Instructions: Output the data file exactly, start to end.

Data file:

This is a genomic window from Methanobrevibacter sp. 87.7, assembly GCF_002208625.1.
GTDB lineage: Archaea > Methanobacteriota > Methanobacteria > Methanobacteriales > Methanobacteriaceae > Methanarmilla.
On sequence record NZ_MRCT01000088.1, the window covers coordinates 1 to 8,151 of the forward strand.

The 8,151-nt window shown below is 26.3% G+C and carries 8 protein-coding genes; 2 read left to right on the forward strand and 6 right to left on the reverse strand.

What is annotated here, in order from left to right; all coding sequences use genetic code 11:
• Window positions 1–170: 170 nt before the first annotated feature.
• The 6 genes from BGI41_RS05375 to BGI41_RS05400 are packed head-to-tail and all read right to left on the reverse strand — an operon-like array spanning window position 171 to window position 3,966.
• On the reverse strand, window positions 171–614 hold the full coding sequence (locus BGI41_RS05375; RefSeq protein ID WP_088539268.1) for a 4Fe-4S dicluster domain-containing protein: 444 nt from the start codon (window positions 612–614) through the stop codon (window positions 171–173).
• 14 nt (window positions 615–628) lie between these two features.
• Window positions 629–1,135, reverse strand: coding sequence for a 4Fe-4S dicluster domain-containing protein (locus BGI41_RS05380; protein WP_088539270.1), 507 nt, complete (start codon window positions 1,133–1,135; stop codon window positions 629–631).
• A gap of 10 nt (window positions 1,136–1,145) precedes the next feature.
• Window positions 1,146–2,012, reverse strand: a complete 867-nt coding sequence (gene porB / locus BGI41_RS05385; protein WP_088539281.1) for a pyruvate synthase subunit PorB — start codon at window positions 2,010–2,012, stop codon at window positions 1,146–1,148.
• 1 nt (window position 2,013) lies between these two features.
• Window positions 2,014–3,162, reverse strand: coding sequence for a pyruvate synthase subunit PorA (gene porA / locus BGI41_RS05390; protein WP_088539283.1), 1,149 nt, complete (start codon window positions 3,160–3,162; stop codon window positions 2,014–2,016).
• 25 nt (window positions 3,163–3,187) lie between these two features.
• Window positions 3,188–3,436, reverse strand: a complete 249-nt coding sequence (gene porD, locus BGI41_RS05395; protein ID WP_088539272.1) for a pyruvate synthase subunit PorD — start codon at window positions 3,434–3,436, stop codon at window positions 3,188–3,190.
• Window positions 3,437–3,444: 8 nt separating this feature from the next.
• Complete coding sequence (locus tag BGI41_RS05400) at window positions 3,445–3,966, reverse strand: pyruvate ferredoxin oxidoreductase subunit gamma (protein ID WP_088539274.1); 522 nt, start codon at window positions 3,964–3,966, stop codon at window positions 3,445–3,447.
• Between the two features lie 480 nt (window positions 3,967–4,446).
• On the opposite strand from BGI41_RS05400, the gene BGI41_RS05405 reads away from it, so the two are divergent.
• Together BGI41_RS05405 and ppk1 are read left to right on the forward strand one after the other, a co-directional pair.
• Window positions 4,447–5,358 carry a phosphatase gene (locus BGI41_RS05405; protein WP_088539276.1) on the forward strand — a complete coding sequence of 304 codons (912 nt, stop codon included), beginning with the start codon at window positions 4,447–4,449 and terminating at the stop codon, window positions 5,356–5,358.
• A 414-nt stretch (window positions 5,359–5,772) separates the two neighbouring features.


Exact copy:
This is a genomic window from Methanobrevibacter sp. 87.7, assembly GCF_002208625.1.
GTDB lineage: Archaea > Methanobacteriota > Methanobacteria > Methanobacteriales > Methanobacteriaceae > Methanarmilla.
On sequence record NZ_MRCT01000088.1, the window covers coordinates 1 to 8,151 of the forward strand.

The 8,151-nt window shown below is 26.3% G+C and carries 8 protein-coding genes; 2 read left to right on the forward strand and 6 right to left on the reverse strand.

What is annotated here, in order from left to right; all coding sequences use genetic code 11:
• Window positions 1–170: 170 nt before the first annotated feature.
• The 6 genes from BGI41_RS05375 to BGI41_RS05400 are packed head-to-tail and all read right to left on the reverse strand — an operon-like array spanning window position 171 to window position 3,966.
• On the reverse strand, window positions 171–614 hold the full coding sequence (locus BGI41_RS05375; RefSeq protein ID WP_088539268.1) for a 4Fe-4S dicluster domain-containing protein: 444 nt from the start codon (window positions 612–614) through the stop codon (window positions 171–173).
• 14 nt (window positions 615–628) lie between these two features.
• Window positions 629–1,135, reverse strand: coding sequence for a 4Fe-4S dicluster domain-containing protein (locus BGI41_RS05380; protein WP_088539270.1), 507 nt, complete (start codon window positions 1,133–1,135; stop codon window positions 629–631).
• A gap of 10 nt (window positions 1,136–1,145) precedes the next feature.
• Window positions 1,146–2,012, reverse strand: a complete 867-nt coding sequence (gene porB / locus BGI41_RS05385; protein WP_088539281.1) for a pyruvate synthase subunit PorB — start codon at window positions 2,010–2,012, stop codon at window positions 1,146–1,148.
• 1 nt (window position 2,013) lies between these two features.
• Window positions 2,014–3,162, reverse strand: coding sequence for a pyruvate synthase subunit PorA (gene porA / locus BGI41_RS05390; protein WP_088539283.1), 1,149 nt, complete (start codon window positions 3,160–3,162; stop codon window positions 2,014–2,016).
• 25 nt (window positions 3,163–3,187) lie between these two features.
• Window positions 3,188–3,436, reverse strand: a complete 249-nt coding sequence (gene porD, locus BGI41_RS05395; protein ID WP_088539272.1) for a pyruvate synthase subunit PorD — start codon at window positions 3,434–3,436, stop codon at window positions 3,188–3,190.
• Window positions 3,437–3,444: 8 nt separating this feature from the next.
• Complete coding sequence (locus tag BGI41_RS05400) at window positions 3,445–3,966, reverse strand: pyruvate ferredoxin oxidoreductase subunit gamma (protein ID WP_088539274.1); 522 nt, start codon at window positions 3,964–3,966, stop codon at window positions 3,445–3,447.
• Between the two features lie 480 nt (window positions 3,967–4,446).
• On the opposite strand from BGI41_RS05400, the gene BGI41_RS05405 reads away from it, so the two are divergent.
• Together BGI41_RS05405 and ppk1 are read left to right on the forward strand one after the other, a co-directional pair.
• Window positions 4,447–5,358 carry a phosphatase gene (locus BGI41_RS05405; protein WP_088539276.1) on the forward strand — a complete coding sequence of 304 codons (912 nt, stop codon included), beginning with the start codon at window positions 4,447–4,449 and terminating at the stop codon, window positions 5,356–5,358.
• A 414-nt stretch (window positions 5,359–5,772) separates the two neighbouring features.